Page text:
Delivering contactless payment card acceptance in the transit environment has not been simple, however, and, most importantly of all, it required a new transaction model to be developed. Some of the rules around how contactless payment cards work in the retail environment, such as requiring a PIN to be entered after a set number of transactions, needed to be tweaked for it to be a viable payment method on the transport network.
The development of this new transaction model was not an easy process. Aligning the business processes from two different industries - transport and finance - was challenging, but TfL's pioneering work with the card payments industry, including the card schemes of Visa, MasterCard and American Express, has resulted in a model that will not only work on London's complex system but could also be adapted for other networks around the world.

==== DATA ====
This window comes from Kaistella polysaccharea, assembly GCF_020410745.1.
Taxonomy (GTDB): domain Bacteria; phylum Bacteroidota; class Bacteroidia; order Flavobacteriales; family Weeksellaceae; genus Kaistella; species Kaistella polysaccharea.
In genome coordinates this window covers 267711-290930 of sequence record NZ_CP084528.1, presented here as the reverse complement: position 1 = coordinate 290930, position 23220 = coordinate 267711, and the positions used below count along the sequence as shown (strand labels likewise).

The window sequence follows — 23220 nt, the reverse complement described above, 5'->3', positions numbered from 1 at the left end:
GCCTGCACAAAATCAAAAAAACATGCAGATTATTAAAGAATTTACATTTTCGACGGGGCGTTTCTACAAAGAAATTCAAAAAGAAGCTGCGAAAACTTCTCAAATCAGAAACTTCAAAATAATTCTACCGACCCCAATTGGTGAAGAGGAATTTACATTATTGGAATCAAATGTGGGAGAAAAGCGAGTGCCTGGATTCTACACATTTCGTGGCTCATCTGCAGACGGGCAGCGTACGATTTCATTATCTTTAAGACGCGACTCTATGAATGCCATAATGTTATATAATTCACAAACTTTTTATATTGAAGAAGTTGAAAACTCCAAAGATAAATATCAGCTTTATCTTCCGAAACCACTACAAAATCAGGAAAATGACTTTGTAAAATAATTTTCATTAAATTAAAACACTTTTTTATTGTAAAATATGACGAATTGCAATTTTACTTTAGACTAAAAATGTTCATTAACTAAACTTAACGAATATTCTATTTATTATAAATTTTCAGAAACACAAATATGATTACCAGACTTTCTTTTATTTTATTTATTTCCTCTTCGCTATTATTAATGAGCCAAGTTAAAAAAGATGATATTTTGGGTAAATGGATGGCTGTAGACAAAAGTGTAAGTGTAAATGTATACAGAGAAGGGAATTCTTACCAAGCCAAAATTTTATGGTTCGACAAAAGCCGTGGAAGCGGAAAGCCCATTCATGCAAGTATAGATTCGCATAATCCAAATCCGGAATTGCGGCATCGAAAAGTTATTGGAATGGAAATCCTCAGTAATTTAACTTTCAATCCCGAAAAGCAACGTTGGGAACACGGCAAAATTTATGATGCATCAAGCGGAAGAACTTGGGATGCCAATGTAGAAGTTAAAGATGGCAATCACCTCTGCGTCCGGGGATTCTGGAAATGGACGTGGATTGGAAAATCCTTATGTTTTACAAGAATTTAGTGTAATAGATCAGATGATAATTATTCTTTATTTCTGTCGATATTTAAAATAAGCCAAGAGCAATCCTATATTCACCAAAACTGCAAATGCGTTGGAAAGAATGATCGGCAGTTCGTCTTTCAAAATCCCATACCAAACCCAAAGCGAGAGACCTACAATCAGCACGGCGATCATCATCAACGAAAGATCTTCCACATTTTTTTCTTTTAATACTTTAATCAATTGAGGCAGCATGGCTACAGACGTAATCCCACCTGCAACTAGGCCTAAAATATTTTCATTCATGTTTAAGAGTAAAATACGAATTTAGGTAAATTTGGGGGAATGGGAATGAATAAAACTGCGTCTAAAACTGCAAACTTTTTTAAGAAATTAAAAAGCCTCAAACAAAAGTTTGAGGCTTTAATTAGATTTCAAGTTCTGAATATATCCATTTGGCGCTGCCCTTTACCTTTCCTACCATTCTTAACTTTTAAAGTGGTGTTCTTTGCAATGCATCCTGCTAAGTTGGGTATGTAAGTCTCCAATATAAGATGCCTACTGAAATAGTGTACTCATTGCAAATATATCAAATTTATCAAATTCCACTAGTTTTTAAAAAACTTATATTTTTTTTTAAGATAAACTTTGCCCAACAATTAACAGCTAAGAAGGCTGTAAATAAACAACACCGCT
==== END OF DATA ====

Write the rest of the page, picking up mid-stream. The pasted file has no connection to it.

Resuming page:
To support this new transit model, and to move our fare collection system away from the aging Oyster technology, we had to build our own back-office technology.
This allows us to have a more flexible charging system that can be better adapted to meet the needs of the mayor's fares policy and to provide better customer service to our millions of passengers.
By building our own back office, we are able to look even further into the future at ways that contactless payment cards may be used by customers who usually purchase season tickets. While we progress towards the public launch of contactless payment card acceptance for pay-as-you-go users on the Tube and rail network, we are again working hard behind the scenes towards reaching a world where the touch-in of a contactless payment card can be associated with an electronic token recognising a season ticket for that customer.